NewsKeep in touch with what is going on at Pseudomyxoma Survivor.
We were so happy to receive this box of knitted items from Pseudomyxoma Survivor friend, Margaret. Knitted by Margaret and her friend Marion, they have donated them to Pseudomyxoma Survivor so that we can offer them to you.read more
Pseudomyxoma Survivor is one of over 125 patient organisations that have signed Rare Disease UK’s open letter calling on the Government to review and refresh the UK Strategy for Rare Diseases. The letter has now sent to Baroness Nicola Blackwood, the Minister in charge of rare diseases, and Rare Disease UK have requested a meeting with her to discuss this further.read more
A poem was shared in our support group today which reminds us that some days we can’t put a brave face on it and that’s okay.read more
We’ve a number of things that we’d like help with at the moment and we’ll be putting together a fuller description of them all shortly. If you think you can help, please get in touch. If you think there’s something you could do to support those affected by PMP and appendix cancers that we’re not already doing, we’d love to hear from you!read more
This is a great opportunity to gain experience in a very small charity and develop your existing skills and learn new ones.
This voluntary role is what you make it, offering great flexibility to fit around your time and you will mostly manage your own workload from home. It is a requirement that you are available for at least some time during standard UK office hours.
We are now looking for able and motivated individuals to join our Board of Trustees, to help lead and guide our important work. Mainly, we are looking for people who are excited by the work Pseudomyxoma Survivor does, share our values and will play an active part in the work of our Board. Is this you?read more
As trustees, we’re volunteers who ultimately take on the legal, strategic and oversight responsibility for the work carried out by Pseudomyxoma Survivor. We take the leadership role in the charity, donating our time to ensure the organisation is sustainable, well managed and delivers impact for the beneficiaries and our PMP community.read more
One of the connections we have made this year is with National Voices, the coalition of charities that stands for people being in control of their health and care. National Voice has drawn our attention to a new report published by Cancer Research UK, ‘Securing a cancer workforce for the best outcomes’.read more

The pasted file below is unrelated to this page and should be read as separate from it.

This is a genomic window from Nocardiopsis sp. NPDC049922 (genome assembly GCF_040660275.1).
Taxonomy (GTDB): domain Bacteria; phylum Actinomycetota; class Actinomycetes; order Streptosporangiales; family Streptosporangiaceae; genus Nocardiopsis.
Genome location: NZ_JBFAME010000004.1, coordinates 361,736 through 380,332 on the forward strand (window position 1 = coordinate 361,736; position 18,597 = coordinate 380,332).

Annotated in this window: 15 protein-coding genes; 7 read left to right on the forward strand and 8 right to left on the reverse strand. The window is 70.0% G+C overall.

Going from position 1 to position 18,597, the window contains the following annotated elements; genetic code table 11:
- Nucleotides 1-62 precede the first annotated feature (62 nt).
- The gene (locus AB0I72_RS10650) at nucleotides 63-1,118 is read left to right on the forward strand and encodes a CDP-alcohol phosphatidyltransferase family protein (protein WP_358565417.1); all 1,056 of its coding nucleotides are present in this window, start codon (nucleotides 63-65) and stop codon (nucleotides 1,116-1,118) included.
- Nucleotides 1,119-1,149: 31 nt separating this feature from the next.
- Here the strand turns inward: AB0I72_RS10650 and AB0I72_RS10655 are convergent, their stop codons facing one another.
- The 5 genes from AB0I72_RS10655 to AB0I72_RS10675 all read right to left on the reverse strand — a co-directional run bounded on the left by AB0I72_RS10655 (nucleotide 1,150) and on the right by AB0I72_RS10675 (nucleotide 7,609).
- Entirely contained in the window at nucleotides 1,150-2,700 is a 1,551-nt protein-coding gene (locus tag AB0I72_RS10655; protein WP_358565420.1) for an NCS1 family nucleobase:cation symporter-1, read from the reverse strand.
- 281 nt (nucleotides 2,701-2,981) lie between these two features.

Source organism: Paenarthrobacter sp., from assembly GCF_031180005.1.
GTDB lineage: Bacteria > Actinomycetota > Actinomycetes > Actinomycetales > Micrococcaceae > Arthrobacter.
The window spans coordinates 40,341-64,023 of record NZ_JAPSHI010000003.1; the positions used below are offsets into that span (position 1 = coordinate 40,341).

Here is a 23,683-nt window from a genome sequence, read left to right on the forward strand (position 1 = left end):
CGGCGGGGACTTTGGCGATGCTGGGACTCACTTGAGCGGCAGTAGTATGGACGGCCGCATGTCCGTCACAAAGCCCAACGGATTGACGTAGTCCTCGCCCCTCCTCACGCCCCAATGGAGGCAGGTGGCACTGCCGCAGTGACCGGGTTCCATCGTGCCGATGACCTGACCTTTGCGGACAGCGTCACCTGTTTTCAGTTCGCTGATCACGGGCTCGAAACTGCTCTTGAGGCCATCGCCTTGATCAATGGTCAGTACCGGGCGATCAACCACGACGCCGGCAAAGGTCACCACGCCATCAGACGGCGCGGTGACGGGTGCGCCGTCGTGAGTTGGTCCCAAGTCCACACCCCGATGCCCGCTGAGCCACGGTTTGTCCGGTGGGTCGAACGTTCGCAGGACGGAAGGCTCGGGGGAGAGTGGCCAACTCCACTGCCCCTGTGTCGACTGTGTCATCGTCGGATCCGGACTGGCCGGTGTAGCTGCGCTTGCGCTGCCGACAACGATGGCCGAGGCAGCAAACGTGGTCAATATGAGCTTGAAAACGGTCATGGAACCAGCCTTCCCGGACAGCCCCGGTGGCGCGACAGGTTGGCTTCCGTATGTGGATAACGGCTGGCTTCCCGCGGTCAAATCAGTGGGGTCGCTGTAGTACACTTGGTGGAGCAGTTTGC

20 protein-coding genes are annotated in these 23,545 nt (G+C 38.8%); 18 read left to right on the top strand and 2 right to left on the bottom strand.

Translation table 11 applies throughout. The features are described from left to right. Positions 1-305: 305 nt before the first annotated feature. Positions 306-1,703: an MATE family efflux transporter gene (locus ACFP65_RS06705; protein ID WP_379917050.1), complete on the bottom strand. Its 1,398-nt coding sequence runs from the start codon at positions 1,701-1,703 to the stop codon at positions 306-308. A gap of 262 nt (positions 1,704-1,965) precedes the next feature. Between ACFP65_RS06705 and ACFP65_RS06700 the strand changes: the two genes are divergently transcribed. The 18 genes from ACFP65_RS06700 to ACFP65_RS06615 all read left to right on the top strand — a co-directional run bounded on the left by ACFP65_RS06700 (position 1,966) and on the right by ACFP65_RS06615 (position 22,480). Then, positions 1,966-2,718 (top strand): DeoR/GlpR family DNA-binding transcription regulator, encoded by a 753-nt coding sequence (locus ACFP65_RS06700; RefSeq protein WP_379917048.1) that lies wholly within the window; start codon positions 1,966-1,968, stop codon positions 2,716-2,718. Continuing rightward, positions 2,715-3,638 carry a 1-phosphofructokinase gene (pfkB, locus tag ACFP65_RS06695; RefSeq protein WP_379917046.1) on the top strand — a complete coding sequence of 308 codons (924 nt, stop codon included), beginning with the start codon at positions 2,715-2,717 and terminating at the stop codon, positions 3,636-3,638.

All of us here at Pseudomyxoma Survivor are really saddened by the news that Mr Fulford from the Christie has passed away. On behalf of all of us and our support group members, we pass our condolences to the team on the loss of a man that changed the lives of so many. To quote Mr Aziz, “The world is a poorer place without you, Paul”.read more
One of the recommendations of the Charity Commission, the body that regulates charities in the UK, is that charities work with other charities. This is extremely important to the trustees of Pseudomyxoma Survivor and key to a lot of the things we do.read more
Being a trustee can be very rewarding. As a trustee, you would have an opportunity to support and shape the work and strategic direction of Pseudomyxoma Survivor. You also have the chance to make a significant difference to a cause that matters to you. You...read more
Here at Pseudomyxoma Survivor, we’re supporting Trustees Week, running from 12th-19th November, showcasing the work trustees do and highlighting opportunities for you to get involved and make a difference. We’ll be looking at different aspects of being a trustee and we’ve asked our trustees to share their thoughts on being a trustee.read more
Mr Aziz is consultant colorectal surgeon at The Christie, one of Europe’s largest comprehensive cancer hospitals. At The Colorectal & Peritoneal Oncology Centre (CPOC), he specialises in complex minimally invasive (keyhole) and open surgical techniques to treat early, advanced, and recurrent tumours of the appendix, colon, rectum, and anus, including those that have spread to the lining of the abdomen (peritoneum), for which he performs cytoreductive surgery (CRS) with hyperthermic intra-peritoneal chemotherapy (HIPEC). He is also a member of the medical advisory board for Pseudomyxoma Survivor.read more
We are very privileged to be able to make family grants and it is thanks to the hard work of our fundraisers and donors that we have been able to do so.read more
I am finally getting round to informing you all of my recent visit to West Yorkshire & Harrogate Cancer Alliance. We were invited by Cancer 52 and the meeting was a great and informative one.read more
How exciting! Pseudomyxoma Survivor is privileged to have been awarded just one Silver Bond place and we are giving you the chance to take part in our ballot to win this place for the race on April 28th 2019. Whether you missed out on the ballot or have decided to run for a charity, this is your chance for a space in this amazing race.
All you have to do is email firstname.lastname@example.org by midnight on Friday, 19th October and tell us the following:read more